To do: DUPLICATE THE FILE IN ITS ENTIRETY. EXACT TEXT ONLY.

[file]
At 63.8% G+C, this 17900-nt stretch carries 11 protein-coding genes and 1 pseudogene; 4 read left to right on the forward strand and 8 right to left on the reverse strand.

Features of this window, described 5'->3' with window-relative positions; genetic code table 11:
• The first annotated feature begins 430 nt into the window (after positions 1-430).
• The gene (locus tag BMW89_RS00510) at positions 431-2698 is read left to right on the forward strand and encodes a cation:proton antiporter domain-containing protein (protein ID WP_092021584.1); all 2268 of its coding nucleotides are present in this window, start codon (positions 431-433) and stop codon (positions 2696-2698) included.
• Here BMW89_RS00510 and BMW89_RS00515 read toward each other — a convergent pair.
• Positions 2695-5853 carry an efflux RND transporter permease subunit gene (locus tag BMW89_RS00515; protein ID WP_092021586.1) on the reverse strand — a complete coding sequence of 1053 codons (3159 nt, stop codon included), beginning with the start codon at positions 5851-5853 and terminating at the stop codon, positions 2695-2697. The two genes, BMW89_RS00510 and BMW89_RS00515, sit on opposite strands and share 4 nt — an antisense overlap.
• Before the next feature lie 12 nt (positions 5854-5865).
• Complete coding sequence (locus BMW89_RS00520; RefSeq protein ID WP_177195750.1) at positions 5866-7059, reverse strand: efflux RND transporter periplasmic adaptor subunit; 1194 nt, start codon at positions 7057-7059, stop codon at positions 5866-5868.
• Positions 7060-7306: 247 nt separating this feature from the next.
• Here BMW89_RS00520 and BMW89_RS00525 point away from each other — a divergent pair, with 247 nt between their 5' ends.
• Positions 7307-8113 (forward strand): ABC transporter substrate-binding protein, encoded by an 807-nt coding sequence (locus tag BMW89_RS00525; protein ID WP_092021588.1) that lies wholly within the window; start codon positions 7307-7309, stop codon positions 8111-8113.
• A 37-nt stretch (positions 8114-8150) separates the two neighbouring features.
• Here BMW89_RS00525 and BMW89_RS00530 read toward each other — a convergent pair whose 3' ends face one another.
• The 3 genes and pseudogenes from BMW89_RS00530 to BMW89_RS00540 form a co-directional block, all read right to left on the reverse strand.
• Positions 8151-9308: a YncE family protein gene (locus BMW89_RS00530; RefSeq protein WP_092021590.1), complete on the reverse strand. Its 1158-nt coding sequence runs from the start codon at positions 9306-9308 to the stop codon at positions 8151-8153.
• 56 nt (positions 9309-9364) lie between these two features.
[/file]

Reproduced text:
At 63.8% G+C, this 17900-nt stretch carries 11 protein-coding genes and 1 pseudogene; 4 read left to right on the forward strand and 8 right to left on the reverse strand.

Features of this window, described 5'->3' with window-relative positions; genetic code table 11:
• The first annotated feature begins 430 nt into the window (after positions 1-430).
• The gene (locus tag BMW89_RS00510) at positions 431-2698 is read left to right on the forward strand and encodes a cation:proton antiporter domain-containing protein (protein ID WP_092021584.1); all 2268 of its coding nucleotides are present in this window, start codon (positions 431-433) and stop codon (positions 2696-2698) included.
• Here BMW89_RS00510 and BMW89_RS00515 read toward each other — a convergent pair.
• Positions 2695-5853 carry an efflux RND transporter permease subunit gene (locus tag BMW89_RS00515; protein ID WP_092021586.1) on the reverse strand — a complete coding sequence of 1053 codons (3159 nt, stop codon included), beginning with the start codon at positions 5851-5853 and terminating at the stop codon, positions 2695-2697. The two genes, BMW89_RS00510 and BMW89_RS00515, sit on opposite strands and share 4 nt — an antisense overlap.
• Before the next feature lie 12 nt (positions 5854-5865).
• Complete coding sequence (locus BMW89_RS00520; RefSeq protein ID WP_177195750.1) at positions 5866-7059, reverse strand: efflux RND transporter periplasmic adaptor subunit; 1194 nt, start codon at positions 7057-7059, stop codon at positions 5866-5868.
• Positions 7060-7306: 247 nt separating this feature from the next.
• Here BMW89_RS00520 and BMW89_RS00525 point away from each other — a divergent pair, with 247 nt between their 5' ends.
• Positions 7307-8113 (forward strand): ABC transporter substrate-binding protein, encoded by an 807-nt coding sequence (locus tag BMW89_RS00525; protein ID WP_092021588.1) that lies wholly within the window; start codon positions 7307-7309, stop codon positions 8111-8113.
• A 37-nt stretch (positions 8114-8150) separates the two neighbouring features.
• Here BMW89_RS00525 and BMW89_RS00530 read toward each other — a convergent pair whose 3' ends face one another.
• The 3 genes and pseudogenes from BMW89_RS00530 to BMW89_RS00540 form a co-directional block, all read right to left on the reverse strand.
• Positions 8151-9308: a YncE family protein gene (locus BMW89_RS00530; RefSeq protein WP_092021590.1), complete on the reverse strand. Its 1158-nt coding sequence runs from the start codon at positions 9306-9308 to the stop codon at positions 8151-8153.
• 56 nt (positions 9309-9364) lie between these two features.